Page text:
Introduction to DNA Barcoding provides students with a basic understanding of DNA-based approaches for species identification and discovery. By exploring the historical framework for species identification, students have the opportunity to learn why DNA barcoding represents an advance in the field. The program then proceeds into explorations of barcode workflows and culminates in an overview of applications. The course units cover basic knowledge of genetics necessary to understand the method and the choice of particular molecular markers as standards for different taxonomic groups. A unit on the analysis and interpretation of results is also included. Several units showcase the different applications of DNA barcoding, with a focus on socio-economic issues.
Metabarcoding is a rapidly evolving method for assessing biodiversity from environmental DNA. It has a wide range of applications: biodiversity monitoring, animal diet assessment, and reconstruction of paleo communities, among others. DNA metabarcoding relies on molecular techniques such as PCR and next generation sequencing, and requires competence in bioinformatics and biostatistics to analyze sequencing results. This approach integrates several scientific areas and requires a broad range of skills in addition to the basic knowledge related to the considered research topic. This program will provide an overview of the state of current technology and the various platforms that are used. The course consists of a series of online lectures and research exercises introducing different aspects of metabarcoding and environmental DNA research. It also touches on the suite of bioinformatics tools available for sequence analysis and data interpretation.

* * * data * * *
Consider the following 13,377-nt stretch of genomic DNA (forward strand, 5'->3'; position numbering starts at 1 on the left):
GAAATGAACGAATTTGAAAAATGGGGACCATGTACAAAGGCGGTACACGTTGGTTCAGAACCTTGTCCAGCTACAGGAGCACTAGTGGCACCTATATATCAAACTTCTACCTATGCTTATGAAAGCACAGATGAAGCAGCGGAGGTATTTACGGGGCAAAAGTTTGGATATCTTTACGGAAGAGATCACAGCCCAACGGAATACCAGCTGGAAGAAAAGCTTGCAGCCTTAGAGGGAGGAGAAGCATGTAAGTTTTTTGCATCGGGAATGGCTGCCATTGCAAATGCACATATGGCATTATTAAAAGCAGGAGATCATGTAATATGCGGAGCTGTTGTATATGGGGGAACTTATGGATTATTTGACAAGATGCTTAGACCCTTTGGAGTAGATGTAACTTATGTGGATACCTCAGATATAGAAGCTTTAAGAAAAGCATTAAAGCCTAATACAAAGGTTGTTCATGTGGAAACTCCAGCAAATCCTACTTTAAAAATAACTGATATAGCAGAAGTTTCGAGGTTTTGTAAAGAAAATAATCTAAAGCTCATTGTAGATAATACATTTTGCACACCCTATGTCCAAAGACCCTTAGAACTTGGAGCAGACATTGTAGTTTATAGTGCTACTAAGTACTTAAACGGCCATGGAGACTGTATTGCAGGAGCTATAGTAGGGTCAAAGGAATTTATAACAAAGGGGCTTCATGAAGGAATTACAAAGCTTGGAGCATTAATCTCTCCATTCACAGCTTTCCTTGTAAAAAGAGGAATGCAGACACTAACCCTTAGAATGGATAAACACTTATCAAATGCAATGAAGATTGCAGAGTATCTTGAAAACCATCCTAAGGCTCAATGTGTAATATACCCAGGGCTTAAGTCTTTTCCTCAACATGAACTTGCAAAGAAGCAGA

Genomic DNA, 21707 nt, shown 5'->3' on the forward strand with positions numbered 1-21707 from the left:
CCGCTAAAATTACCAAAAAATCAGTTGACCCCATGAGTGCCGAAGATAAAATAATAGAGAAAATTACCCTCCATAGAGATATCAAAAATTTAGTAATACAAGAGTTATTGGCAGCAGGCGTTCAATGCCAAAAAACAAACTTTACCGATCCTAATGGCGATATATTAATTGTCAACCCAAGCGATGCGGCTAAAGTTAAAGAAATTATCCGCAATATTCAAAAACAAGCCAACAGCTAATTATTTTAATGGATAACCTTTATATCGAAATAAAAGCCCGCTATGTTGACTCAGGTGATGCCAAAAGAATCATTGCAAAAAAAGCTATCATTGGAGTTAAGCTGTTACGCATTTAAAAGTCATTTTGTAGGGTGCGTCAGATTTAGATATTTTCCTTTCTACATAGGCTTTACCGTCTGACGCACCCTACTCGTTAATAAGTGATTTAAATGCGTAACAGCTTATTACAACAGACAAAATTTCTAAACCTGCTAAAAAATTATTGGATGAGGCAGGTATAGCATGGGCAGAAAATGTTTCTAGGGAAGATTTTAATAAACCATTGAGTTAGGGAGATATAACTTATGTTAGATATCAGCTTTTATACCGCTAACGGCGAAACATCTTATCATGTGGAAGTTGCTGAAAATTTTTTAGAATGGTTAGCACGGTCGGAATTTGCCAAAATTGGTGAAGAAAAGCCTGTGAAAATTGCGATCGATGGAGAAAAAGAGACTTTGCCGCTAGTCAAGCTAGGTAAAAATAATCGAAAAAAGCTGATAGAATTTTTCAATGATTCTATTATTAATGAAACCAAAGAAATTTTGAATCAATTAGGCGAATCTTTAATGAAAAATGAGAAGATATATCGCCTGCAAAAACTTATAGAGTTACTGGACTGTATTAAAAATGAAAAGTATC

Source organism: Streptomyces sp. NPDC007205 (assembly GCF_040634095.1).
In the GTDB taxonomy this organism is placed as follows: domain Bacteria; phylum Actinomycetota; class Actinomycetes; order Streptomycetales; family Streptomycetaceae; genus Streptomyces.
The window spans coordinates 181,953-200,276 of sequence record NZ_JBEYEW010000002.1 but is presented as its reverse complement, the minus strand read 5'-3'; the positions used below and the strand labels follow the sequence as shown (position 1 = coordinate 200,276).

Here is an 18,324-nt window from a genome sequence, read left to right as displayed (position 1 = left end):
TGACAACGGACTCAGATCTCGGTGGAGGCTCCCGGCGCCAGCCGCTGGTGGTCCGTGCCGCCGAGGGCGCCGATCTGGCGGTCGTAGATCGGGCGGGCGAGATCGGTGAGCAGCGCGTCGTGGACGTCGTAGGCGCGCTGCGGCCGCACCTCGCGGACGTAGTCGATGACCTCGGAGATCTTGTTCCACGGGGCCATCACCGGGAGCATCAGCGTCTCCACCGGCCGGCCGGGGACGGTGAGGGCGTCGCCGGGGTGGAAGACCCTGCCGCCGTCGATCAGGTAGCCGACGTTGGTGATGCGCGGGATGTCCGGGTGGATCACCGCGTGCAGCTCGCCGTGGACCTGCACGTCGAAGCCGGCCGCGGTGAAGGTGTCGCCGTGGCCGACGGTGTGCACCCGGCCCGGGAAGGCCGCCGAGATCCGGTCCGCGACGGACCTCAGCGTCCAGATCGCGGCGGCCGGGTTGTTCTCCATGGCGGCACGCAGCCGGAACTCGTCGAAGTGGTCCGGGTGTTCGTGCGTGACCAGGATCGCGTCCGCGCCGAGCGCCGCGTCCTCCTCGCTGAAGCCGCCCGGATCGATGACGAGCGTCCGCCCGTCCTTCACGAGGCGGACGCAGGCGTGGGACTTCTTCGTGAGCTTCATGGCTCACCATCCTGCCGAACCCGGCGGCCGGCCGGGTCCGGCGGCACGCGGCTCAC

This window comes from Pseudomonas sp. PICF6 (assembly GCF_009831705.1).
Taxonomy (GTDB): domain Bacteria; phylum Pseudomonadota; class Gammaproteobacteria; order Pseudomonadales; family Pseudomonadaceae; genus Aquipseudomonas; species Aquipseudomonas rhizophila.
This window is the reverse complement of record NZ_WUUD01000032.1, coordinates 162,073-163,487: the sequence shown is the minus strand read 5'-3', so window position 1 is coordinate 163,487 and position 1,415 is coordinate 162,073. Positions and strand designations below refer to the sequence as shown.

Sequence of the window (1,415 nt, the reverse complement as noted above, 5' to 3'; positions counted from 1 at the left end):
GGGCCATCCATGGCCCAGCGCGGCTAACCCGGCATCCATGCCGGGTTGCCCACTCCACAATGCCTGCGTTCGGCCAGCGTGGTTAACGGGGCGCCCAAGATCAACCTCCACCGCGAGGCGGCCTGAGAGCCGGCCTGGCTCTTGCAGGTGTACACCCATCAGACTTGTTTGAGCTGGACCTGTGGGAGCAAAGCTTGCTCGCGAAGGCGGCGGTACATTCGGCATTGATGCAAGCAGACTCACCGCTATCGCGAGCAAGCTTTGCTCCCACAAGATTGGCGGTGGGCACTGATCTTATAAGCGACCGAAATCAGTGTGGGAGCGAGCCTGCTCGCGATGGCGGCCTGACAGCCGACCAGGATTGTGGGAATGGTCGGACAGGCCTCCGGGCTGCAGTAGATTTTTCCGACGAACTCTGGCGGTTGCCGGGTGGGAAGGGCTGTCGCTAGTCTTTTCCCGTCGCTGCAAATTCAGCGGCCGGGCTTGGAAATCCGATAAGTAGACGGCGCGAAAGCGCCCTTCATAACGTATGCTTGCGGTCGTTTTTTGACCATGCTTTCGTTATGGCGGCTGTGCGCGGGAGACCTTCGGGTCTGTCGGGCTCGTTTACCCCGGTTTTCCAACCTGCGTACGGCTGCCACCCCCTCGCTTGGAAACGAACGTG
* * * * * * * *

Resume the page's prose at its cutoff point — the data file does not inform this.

Regulatory science can benefit from barcoding technology to give precise identification to the species level of traded commodities, as well as preserving identity chains where close substitutes or counterfeits disrupt economics and trust between partners. Barcoding is relevant in these respects to trade associated with forestry, capture and culture fisheries, and terrestrial agriculture including commodity crops, fruits, and food animals. In addition to the authentication and traceability functions, barcoding can also serve an important role in the identification and surveillance of pests. It may even be possible to use barcoding technology for identity preservation systems traded commodities such as crops where adventitious presence of un-approved varieties threatens trade and brings the risk of economic loss. This program will provide an overview of the state of current technology and the various platforms used. The course consists of a series of online lectures and research exercises introducing different aspects of regulatory and forensic DNA barcoding research. We will also touch on the suite of bioinformatics tools available for sequence analysis and data interpretation.
For further information, please visit the course site here.
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For more details on educational and outreach offerings, please contact Dr. Dirk Steinke, Associate Director – Research Coordination:
- +1 519 824-4120 x 53759